In addition to these previous studies of handgrip exercise training without BFR, two studies of handgrip exercise training with BFR have been elucidated, resulted in impaired  and unchanged  FMD responses. As above stated, exercise intensity, which was used in one previous study, was higher and longer, that is, 60% MVC dynamic handgrip exercise training for 20 min , compared to another previous study  with BFR (Tables 1 and 2). It is possible that these higher exercise intensity and longer duration may cause oxidative stress, resulted in diminished FMD responses. Interesting findings were that handgrip exercise training with BFR did not improve FMD responses but caused brachial artery structural modifications, that is, increased resting and maximal diameters . Based on the principle of FMD calculation, changes in baseline diameter can influence the magnitude of FMD responses. Moreover, it should be taken a consideration about time course alterations in vessel structure and function. Animal studies showed that prolonged training induces structural changes, namely, “arterial remodeling” [165, 166], while short-term training improves vascular function via enhanced NO bioavailability [167–170]. Indeed, in human studies, brachial artery FMD increases after just one week of handgrip exercise training  and decreased after two weeks, whereas conduit artery vasodilator capacity showed a progressive increase for eight weeks during training intervention . In one of the BFR study, FMD did not change after four weeks training, however, peak blood flow after ischemia and baseline diameter significantly increased . It may be speculated that four-week BFR handgrip exercise training might cause improvement in functional changes within a few weeks, followed by structural changes after four weeks, resulting in without changes FMD responses normalized by increased basal vessel diameter.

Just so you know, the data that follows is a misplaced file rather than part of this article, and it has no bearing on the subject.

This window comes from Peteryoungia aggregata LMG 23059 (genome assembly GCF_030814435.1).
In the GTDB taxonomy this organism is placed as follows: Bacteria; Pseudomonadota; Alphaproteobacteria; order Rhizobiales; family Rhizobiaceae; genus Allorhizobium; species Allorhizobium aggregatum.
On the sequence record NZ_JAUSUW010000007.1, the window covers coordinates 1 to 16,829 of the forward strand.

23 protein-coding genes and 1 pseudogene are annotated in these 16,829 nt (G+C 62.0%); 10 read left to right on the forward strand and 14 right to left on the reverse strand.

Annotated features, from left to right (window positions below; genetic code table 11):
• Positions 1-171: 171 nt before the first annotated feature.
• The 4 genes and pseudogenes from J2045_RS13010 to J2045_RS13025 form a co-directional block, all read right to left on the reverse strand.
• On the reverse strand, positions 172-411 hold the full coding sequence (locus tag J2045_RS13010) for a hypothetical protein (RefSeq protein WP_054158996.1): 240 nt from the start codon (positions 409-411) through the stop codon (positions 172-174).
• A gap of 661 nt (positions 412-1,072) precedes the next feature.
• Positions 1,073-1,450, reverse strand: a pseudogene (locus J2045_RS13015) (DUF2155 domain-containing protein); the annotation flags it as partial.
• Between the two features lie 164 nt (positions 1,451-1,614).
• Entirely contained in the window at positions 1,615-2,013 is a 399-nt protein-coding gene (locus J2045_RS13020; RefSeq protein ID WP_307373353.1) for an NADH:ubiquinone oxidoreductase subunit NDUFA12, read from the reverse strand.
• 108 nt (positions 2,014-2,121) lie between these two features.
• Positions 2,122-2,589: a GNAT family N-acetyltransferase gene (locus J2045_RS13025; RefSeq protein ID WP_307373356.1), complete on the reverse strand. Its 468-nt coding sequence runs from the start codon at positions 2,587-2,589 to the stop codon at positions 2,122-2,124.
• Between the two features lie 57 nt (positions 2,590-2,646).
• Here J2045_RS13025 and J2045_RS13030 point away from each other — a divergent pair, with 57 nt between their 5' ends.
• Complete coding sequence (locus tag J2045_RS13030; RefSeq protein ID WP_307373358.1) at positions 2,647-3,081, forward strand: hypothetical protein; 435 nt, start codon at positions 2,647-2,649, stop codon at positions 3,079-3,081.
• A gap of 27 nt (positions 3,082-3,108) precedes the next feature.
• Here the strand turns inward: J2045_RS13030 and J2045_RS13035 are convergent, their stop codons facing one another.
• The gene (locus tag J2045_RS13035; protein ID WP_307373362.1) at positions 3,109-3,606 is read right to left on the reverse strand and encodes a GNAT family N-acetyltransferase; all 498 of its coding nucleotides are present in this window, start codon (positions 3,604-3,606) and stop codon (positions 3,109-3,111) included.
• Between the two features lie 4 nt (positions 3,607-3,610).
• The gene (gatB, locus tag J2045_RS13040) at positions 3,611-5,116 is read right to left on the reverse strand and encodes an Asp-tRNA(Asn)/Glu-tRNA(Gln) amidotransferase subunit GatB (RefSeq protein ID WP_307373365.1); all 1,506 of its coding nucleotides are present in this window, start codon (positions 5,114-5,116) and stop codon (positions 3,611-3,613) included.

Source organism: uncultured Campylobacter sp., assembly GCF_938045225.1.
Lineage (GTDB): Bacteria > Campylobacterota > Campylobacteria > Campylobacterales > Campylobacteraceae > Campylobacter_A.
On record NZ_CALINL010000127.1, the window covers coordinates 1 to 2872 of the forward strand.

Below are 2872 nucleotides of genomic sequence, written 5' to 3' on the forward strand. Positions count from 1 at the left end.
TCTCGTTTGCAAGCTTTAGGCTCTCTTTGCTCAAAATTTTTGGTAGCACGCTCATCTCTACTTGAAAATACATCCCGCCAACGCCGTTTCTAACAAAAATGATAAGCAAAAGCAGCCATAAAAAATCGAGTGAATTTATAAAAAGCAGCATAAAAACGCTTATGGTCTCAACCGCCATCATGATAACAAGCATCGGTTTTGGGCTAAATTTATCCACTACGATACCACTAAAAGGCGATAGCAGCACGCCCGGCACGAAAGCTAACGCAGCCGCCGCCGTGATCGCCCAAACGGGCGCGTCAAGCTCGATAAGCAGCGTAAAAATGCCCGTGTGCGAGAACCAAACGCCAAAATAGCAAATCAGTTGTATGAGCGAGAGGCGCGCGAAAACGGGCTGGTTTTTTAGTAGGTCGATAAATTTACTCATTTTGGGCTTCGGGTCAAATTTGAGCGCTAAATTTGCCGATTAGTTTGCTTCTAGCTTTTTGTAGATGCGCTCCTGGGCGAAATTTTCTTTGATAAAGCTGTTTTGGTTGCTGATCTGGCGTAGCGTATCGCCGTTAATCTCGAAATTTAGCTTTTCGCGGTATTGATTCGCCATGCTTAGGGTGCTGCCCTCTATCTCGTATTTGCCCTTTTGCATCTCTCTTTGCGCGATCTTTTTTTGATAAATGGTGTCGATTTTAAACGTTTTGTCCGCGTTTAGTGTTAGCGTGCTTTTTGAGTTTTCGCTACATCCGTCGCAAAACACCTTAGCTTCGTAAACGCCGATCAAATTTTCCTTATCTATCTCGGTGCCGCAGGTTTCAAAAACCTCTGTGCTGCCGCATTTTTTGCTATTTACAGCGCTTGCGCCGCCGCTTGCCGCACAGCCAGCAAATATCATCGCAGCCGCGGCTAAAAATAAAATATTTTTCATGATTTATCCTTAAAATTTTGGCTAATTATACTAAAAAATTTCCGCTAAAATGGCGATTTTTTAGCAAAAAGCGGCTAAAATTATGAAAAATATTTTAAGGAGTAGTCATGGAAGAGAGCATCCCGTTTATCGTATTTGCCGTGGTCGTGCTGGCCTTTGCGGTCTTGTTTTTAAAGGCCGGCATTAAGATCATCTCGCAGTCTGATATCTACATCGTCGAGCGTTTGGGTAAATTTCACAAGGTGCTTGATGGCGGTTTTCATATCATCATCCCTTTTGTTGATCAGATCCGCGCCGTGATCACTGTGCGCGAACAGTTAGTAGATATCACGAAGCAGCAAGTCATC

It is well known that coagulation factors and fibrinolysis are closely associated with the risk of cardiovascular diseases such as ischemic heart disease, particularly acute coronary syndrome . Several previous studies have demonstrated the influence of BFR training on coagulation factors and fibrinolysis. However, to date, no study has observed a significant increase in either acute [120, 174, 175] or chronic  BFR exercise. It was reported that thrombin generation is associated with exercise-induced metabolites [176, 177]. Indeed, BFR exercise produced greater metabolites ; hence, there is a possibility that increased metabolites might produce coagulation factors and fibrinolysis. In contrast, Hilberg et al. [178, 179] reported that thrombin antithrombin III complex (TAT) and D-dimer increased after 60–90 min prolonged exercise  but did not increase after high-intensity exercise , from which blood lactate concentrations were significantly increased, suggesting that the TAT and D-dimer may be dependent on exercise time. Thus, it is unlikely that accumulated metabolites during BFR would be related to coagulation factors and fibrinolysis. Another possible explanation is that expanded blood flow after cuff release would exclude thrombosis, so that the possibility of thrombosis during BFR could be ruled out . More important findings were that the incidence of serious side effects related to thrombosis was lower in 7 cases (0.055%) based on the national survey for more than 12,000 people in Japan . These results indicated relative safety and potent implications to various populations of BFR training.